Yet conversely, while they are open to switching suppliers, SMEs also claim to be against taking unnecessary risks in the current economic climate. Only 3% would describe themselves as risk takers, 55% as risk managers and 42% as risk adverse. Suppliers need to think about how to communicate positively that stepping into the unknown and switching to their products and services will be safe and secure.
The research suggests that SMEs claiming to embrace technology are more likely to see success on the bottom line. Those SMEs that actively use Twitter and Facebook for business purposes are 28% more likely than the average SME to have seen an increase in revenue over the past 12 months and are 41% more likely to have an aggressive growth target this year.
This gives suppliers hoping to appeal to those businesses a chance to link their services with being technologically savvy themselves. Positioning their offers like this could encourage SMEs to make the switch.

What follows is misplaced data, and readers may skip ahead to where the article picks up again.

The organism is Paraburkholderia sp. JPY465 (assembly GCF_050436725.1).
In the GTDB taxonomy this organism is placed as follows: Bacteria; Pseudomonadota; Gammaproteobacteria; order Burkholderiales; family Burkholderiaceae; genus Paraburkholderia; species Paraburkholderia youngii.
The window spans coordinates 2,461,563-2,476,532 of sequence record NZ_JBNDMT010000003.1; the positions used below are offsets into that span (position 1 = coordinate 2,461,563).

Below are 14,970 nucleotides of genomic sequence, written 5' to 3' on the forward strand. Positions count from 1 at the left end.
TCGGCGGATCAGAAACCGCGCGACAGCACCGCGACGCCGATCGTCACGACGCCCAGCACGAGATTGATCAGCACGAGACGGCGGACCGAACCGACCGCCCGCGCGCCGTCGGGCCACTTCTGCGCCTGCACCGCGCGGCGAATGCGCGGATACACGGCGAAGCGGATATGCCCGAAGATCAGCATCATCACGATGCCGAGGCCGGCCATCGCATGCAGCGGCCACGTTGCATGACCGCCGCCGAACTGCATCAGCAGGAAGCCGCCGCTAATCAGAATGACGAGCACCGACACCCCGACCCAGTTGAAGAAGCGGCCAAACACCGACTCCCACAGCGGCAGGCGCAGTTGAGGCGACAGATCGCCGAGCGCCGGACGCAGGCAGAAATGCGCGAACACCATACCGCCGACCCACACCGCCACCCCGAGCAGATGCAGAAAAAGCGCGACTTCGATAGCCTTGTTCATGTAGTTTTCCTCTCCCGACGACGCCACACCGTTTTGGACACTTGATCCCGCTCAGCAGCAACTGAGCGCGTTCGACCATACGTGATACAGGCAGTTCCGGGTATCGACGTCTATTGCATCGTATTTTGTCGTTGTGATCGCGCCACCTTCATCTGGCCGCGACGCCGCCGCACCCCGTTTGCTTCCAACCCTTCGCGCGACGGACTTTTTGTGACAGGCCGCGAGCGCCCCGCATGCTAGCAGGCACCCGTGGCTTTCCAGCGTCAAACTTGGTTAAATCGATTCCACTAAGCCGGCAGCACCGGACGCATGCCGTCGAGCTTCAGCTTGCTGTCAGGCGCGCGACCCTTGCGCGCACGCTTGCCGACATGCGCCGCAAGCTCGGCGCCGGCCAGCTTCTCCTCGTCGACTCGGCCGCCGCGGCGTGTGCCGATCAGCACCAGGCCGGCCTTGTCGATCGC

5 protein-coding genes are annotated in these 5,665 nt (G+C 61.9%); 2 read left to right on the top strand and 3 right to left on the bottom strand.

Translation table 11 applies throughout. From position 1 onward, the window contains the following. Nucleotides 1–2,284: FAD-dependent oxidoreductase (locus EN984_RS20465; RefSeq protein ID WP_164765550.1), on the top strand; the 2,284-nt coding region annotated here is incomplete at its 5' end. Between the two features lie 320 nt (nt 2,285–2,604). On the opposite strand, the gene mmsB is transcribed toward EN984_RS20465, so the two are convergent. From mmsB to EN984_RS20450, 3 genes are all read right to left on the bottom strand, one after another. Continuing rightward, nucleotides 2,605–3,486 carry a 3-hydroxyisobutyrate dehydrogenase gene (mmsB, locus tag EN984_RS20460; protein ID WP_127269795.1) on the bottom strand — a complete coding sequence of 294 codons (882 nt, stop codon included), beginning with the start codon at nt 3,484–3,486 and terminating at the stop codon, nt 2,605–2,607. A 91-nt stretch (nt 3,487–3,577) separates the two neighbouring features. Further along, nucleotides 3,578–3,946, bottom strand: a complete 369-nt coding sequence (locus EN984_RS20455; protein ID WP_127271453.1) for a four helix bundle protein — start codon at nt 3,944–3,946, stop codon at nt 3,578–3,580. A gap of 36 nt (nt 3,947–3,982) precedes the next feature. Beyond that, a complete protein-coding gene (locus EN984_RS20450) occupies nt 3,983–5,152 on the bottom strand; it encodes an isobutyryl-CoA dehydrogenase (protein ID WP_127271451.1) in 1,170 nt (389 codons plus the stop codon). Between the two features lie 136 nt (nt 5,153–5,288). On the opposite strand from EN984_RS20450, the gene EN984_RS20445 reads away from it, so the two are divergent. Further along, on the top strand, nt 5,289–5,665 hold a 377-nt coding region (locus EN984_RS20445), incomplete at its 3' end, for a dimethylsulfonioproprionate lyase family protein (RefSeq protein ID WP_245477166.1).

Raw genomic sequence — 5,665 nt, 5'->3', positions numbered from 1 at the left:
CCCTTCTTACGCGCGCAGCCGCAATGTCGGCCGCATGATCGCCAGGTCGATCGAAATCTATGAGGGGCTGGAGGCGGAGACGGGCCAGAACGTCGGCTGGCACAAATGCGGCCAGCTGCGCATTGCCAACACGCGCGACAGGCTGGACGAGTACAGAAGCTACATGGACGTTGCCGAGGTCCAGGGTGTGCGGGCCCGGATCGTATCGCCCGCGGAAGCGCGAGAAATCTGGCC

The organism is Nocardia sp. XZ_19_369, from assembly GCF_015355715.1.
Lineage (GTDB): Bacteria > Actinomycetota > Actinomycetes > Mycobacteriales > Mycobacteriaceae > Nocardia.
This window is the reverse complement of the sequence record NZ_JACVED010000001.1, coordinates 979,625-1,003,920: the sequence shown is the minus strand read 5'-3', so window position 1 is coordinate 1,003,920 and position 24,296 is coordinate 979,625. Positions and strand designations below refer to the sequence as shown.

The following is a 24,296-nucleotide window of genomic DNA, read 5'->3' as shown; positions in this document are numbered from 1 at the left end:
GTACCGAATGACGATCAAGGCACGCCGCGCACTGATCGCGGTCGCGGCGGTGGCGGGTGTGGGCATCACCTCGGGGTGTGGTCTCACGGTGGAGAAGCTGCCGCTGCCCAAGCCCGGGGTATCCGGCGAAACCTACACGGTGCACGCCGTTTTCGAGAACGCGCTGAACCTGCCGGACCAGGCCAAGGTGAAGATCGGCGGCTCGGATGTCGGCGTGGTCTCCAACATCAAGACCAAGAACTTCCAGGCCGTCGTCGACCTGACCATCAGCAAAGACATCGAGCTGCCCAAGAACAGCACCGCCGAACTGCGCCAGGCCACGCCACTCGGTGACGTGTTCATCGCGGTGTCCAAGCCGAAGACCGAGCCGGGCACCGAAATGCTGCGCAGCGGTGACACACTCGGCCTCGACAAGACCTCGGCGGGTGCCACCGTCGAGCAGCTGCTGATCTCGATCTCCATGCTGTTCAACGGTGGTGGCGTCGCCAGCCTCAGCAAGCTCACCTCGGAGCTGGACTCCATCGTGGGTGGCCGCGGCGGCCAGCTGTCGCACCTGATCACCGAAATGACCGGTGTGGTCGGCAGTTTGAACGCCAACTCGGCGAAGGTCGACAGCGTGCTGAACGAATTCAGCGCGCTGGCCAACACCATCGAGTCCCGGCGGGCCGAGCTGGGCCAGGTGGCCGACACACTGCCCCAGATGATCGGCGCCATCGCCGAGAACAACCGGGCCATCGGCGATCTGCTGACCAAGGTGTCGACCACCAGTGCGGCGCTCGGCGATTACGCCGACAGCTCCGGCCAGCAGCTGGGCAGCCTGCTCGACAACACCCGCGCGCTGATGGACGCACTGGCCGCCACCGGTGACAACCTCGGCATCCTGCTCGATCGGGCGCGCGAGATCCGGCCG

In this climate, customer service is a low priority for those looking to change suppliers. This is down to a rise in IT expertise within the SME sector and a feeling that customer service provisions come at a cost and that price is not necessarily worth paying for.
The multiple views, opinions and strategies used across the SME sector mean that it is tricky for suppliers to comprehend all the different needs these businesses possess.
But suppliers might be interested to see that the research shows that smaller businesses are coping much better in this recession compared with the one in the Nineties. If you look at the small business revenue trends over the past 12 months, 43% say their revenues have stayed the same, while 33% have seen an increase. A much lower percentage – 24% – have seen a decrease in revenues.